Alberg 30

Alberg30250By Paul Howard

With more than 710 built over two decades, the Alberg 30 is a Canadian success story with American and Swedish connections. In 1962, six folkboat racers from Toronto’s National Yacht Club decided that they wanted a bigger boat. They asked Kurt Hansen of Whitby Boat Works to find a suitable design and build it for them. The late Carl Alberg (1900-1986) – Swedish by birth, but a U.S. immigrant – was approached in January 1963. Neither the well-known designer nor the Canadian builder wasted much time producing the finished product. The first Alberg was launched July 7, that same year. Alberg was asked to design a boat with “standing headroom, adequate galley, a good cockpit, a boat that would sleep four comfortably and be a good racer under the CCA measurement rule, a boat made of fibreglass for ease of maintenance,” according to the handbook commemorating the design’s 25th anniversary.

It happened that a group of sailors in Washington, D.C., were also searching for such a boat. Twenty-five of them came to see Hansen and the first, still incomplete, A30. They left behind with orders for another 15. Another group from Annapolis, Md., negotiated to buy a dozen. By December 1963, 29 A30s had been delivered. Dennis Furness, who was the production manager of Whitby Boat Works, says a hand-laid, fully completed, ready-for-delivery A30 come off the production line every three days!

They kept it up for almost 700 more customers, until the last hull was pulled from the moulds and launched in 1983. Whitby Boat Works has since closed up shop, and the tooling is now in the U.S. Since 1964, there have been rigid class rules and active associations, the largest in Chesapeake Bay lists 250 boats on its 1990 register. The next most active is the Alberg 30 Association, Great Lakes Chapter, based in Toronto. This chapter enjoys fleet racing at the club level and hosts a Great Lakes Championship, as well as other races and cruises.

In the 1960s, the A30 was considered a fast boat. The associations have kept changes to a minimum, and the older models are still competitive. A race series between the Toronto and Chesapeake fleets alternates between the two locations from year to year, with visiting crews competing on borrowed boats. The A30 has also been a successful cruiser. Several owners have sailed to the Caribbean or Bermuda ñ or beyond. John Hollands, who has contributed to CY in the past, made it to New Zealand from Toronto. One of the best known A30 cruisers is Yves Gelinas who made an award winning film of his circumnavigation aboard KC399, Jean du Sud.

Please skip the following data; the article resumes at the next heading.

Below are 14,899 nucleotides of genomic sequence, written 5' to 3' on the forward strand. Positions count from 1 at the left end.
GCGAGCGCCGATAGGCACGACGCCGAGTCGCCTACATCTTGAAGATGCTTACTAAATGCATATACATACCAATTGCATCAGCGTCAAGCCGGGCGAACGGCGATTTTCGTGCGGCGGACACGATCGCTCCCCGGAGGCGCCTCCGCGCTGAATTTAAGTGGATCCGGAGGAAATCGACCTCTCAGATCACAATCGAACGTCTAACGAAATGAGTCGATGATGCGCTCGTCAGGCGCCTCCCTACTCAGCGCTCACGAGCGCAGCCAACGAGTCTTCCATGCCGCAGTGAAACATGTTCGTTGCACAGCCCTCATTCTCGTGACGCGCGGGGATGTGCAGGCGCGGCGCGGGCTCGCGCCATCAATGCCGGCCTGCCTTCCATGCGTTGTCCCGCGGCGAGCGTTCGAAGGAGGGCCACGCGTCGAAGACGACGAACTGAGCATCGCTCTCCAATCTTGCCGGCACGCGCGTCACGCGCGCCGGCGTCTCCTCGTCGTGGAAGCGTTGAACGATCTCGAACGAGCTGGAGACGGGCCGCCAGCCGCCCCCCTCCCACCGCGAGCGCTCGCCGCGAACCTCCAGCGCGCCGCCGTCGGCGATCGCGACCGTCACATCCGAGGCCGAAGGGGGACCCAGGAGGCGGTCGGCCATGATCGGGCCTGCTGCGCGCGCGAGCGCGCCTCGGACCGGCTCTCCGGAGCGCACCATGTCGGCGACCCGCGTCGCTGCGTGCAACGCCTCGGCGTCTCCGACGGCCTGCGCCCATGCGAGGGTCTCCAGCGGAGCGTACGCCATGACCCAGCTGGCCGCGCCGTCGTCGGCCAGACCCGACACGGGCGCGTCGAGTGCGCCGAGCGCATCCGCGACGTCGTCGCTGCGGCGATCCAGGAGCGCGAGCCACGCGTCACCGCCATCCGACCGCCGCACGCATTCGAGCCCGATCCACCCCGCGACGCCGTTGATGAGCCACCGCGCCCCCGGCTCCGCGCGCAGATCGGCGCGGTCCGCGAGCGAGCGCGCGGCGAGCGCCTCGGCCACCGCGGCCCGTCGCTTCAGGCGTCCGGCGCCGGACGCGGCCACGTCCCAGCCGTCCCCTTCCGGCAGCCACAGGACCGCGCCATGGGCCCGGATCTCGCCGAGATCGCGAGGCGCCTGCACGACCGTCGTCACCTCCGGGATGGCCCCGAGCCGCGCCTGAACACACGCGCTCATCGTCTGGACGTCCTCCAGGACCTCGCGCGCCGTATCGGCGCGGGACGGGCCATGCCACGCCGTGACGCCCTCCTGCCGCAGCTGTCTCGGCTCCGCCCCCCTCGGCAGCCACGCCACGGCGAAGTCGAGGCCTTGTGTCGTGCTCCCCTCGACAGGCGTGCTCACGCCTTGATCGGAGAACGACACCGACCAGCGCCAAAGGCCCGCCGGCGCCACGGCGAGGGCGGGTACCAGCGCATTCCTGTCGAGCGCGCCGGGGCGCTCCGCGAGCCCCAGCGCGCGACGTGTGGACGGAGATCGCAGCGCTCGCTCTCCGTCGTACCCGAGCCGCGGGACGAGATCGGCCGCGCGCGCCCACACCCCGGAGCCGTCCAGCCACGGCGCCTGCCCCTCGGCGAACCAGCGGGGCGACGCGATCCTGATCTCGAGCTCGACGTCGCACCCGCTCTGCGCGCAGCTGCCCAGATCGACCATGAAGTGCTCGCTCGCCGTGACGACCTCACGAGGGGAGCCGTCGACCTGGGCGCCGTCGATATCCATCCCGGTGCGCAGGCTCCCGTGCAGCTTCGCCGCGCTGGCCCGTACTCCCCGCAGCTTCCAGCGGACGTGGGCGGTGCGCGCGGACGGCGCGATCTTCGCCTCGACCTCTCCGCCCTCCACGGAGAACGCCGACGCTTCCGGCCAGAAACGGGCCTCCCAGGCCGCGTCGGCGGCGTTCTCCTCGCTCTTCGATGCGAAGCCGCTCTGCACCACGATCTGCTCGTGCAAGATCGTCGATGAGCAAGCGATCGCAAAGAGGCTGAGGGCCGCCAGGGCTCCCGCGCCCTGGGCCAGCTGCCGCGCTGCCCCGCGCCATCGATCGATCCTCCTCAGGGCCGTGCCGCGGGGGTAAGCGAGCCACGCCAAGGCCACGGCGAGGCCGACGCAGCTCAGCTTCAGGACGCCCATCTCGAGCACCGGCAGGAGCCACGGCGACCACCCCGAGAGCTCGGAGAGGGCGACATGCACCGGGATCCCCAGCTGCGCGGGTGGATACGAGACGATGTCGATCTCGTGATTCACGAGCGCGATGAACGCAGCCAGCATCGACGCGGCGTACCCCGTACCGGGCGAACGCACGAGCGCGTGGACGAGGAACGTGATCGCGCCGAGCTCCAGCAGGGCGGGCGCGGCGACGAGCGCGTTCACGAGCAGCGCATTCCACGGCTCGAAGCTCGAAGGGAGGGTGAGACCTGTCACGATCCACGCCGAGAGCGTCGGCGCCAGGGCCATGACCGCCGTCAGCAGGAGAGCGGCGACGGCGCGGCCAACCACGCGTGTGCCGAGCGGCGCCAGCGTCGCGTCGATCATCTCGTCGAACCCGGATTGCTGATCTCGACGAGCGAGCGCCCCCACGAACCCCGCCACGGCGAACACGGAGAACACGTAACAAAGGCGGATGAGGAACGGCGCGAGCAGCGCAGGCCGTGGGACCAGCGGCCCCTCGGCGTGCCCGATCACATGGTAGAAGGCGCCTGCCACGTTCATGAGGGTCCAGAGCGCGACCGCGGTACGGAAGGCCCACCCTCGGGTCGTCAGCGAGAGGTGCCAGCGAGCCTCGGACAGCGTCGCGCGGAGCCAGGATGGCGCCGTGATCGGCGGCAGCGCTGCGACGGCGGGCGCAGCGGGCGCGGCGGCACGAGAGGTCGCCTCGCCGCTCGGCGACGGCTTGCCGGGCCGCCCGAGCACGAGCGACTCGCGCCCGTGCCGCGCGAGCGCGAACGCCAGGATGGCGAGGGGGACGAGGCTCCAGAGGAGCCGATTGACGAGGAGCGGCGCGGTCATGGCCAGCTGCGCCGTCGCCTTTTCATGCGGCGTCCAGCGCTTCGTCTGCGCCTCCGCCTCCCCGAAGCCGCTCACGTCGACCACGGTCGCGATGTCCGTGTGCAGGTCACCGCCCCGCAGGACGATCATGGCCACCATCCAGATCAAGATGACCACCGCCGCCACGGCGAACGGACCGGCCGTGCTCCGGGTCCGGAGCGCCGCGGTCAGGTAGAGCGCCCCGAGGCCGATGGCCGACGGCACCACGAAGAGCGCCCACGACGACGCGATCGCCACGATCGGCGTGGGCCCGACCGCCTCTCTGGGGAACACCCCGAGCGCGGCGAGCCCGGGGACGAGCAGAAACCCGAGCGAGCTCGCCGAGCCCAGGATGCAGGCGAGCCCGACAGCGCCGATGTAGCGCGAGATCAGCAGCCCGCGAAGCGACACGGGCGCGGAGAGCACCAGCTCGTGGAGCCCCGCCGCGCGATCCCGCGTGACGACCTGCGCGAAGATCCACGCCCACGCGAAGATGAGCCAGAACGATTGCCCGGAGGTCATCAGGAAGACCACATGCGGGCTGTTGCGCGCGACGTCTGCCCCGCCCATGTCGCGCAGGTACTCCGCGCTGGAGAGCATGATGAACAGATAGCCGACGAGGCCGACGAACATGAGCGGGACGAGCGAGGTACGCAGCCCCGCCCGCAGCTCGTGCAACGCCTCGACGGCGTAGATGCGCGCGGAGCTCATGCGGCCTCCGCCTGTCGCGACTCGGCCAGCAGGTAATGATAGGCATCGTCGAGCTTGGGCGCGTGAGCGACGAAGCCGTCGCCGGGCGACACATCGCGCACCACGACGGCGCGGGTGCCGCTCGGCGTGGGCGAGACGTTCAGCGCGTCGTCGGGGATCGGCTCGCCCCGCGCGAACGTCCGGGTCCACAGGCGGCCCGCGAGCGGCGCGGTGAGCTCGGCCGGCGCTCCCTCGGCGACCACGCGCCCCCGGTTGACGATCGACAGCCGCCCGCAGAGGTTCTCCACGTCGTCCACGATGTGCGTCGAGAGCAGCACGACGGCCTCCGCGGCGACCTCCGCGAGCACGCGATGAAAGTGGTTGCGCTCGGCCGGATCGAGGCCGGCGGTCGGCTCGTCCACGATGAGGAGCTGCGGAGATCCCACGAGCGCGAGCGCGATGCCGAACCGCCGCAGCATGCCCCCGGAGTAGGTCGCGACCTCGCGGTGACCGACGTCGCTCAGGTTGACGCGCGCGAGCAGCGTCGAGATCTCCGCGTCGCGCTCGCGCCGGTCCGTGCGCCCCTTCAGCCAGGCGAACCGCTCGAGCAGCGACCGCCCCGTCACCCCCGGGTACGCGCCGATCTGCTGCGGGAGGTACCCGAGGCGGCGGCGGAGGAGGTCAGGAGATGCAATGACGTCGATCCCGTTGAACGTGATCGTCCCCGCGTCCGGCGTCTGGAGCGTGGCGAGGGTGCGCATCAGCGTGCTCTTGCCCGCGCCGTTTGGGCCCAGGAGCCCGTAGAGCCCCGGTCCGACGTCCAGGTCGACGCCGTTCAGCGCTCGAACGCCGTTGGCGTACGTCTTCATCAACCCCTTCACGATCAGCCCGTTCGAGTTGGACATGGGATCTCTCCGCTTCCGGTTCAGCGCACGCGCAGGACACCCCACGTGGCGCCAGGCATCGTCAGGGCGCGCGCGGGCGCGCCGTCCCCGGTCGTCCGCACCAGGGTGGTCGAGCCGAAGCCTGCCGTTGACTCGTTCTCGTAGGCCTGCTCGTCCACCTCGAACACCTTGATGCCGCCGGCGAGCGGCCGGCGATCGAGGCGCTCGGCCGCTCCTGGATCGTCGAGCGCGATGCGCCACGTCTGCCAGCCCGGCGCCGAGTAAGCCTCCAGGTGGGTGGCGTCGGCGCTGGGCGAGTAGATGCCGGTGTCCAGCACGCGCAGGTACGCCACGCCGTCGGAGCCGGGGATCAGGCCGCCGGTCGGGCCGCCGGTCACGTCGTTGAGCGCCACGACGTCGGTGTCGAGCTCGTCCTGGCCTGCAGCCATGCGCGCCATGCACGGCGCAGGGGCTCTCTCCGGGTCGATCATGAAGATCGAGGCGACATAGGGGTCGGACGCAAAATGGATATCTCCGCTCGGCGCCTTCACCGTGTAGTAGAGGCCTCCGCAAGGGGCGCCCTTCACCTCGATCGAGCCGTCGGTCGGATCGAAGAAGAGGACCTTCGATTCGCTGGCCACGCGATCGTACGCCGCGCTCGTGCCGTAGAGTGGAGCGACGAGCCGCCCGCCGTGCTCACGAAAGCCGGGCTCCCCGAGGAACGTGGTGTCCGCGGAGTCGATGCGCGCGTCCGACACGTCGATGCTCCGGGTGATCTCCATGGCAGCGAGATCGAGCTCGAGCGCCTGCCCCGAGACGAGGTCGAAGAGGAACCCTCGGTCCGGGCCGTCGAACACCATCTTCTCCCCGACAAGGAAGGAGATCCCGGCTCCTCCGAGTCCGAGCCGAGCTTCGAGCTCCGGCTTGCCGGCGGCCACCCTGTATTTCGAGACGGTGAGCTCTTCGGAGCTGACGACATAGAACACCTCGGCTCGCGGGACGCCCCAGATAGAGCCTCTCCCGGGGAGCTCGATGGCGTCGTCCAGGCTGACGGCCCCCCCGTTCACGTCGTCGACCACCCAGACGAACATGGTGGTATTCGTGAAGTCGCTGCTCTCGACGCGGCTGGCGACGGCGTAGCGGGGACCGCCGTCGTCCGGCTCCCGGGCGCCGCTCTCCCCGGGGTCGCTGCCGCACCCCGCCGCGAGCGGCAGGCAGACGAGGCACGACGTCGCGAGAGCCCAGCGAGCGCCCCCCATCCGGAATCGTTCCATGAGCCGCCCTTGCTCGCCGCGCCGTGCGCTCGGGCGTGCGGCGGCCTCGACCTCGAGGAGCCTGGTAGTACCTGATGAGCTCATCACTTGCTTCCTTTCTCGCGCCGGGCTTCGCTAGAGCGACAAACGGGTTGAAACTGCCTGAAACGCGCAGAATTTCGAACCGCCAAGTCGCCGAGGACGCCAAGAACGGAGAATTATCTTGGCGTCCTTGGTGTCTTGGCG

Long overhangs and other traditional features

The A30’s traditional design features long overhangs, a moderate sheer and low topsides. The beam is narrow by today’s standards, draft is moderate and the long keel is cut away at the forefoot. The keel-hung rudder has considerable rake to its post. This long, slender and shallow hull shape leads to a tender boat, and one that like to sail at a high angle of heel. Although Alberg wanted his design to have a lead keel, Hansen built with encapsulated iron ballast. As a possible consequence, the early boats were a bit too tender, so more ballast was added. The masthead sailplan is low-aspect, with a large main an a small foretriangle. The mainsail had roller-reefing and there was no boom vang. Many A30 races are white-sails only, in an attempt to promote the boat as a family boat. The cockpit is long and comfortable, with a high bridge deck. The engine box is not overly obtrusive, though it does interfere with the galley countertops. The sink and stove are to starboard, with the counter running under the companionway to the ice box on port. Before number 400, the ice box had an opening that allowed ice loading from the cockpit. Later boxes were top-loading in the galley. There are generous berths to port and starboard, with six feet, three inches of headroom in between. The head is forward, with a hanging locker opposite. The forward cabin has two berths. Overall, the interior makes good use of the space available, though it is small by modern standards. Early models had a Gray Sea Scout auxiliary, though Hansen soon changed to the Universal Atomic 4 – also a gas engine.

The Alberg is an easily sailed boat, with the sail area nicely balanced between the main and jib. As the wind increases, she heels until the rail dips in, then steadies up. Reef the main first, then change headsails to keep the deck clear of water, and she scoots along happily, no matter what the weather. Most people considering an A30 will be moving up from a Folkboat or the Taylor/Contessa 26, or are lovers of traditional designs. The A30 will strike them as familiar and comforting. Her classic shape, forgiving sailing characteristics and strong construction will not disappoint them.

Originally published in Canadian Yachting’s February 1991.


LOA 30 ft. 3 in.

LWL 21 ft. 8 in.

Draft 4 ft. 3 in.

Ballast 3,300 lbs.

Displacement 9,000

Sail Area 410 sq. ft.

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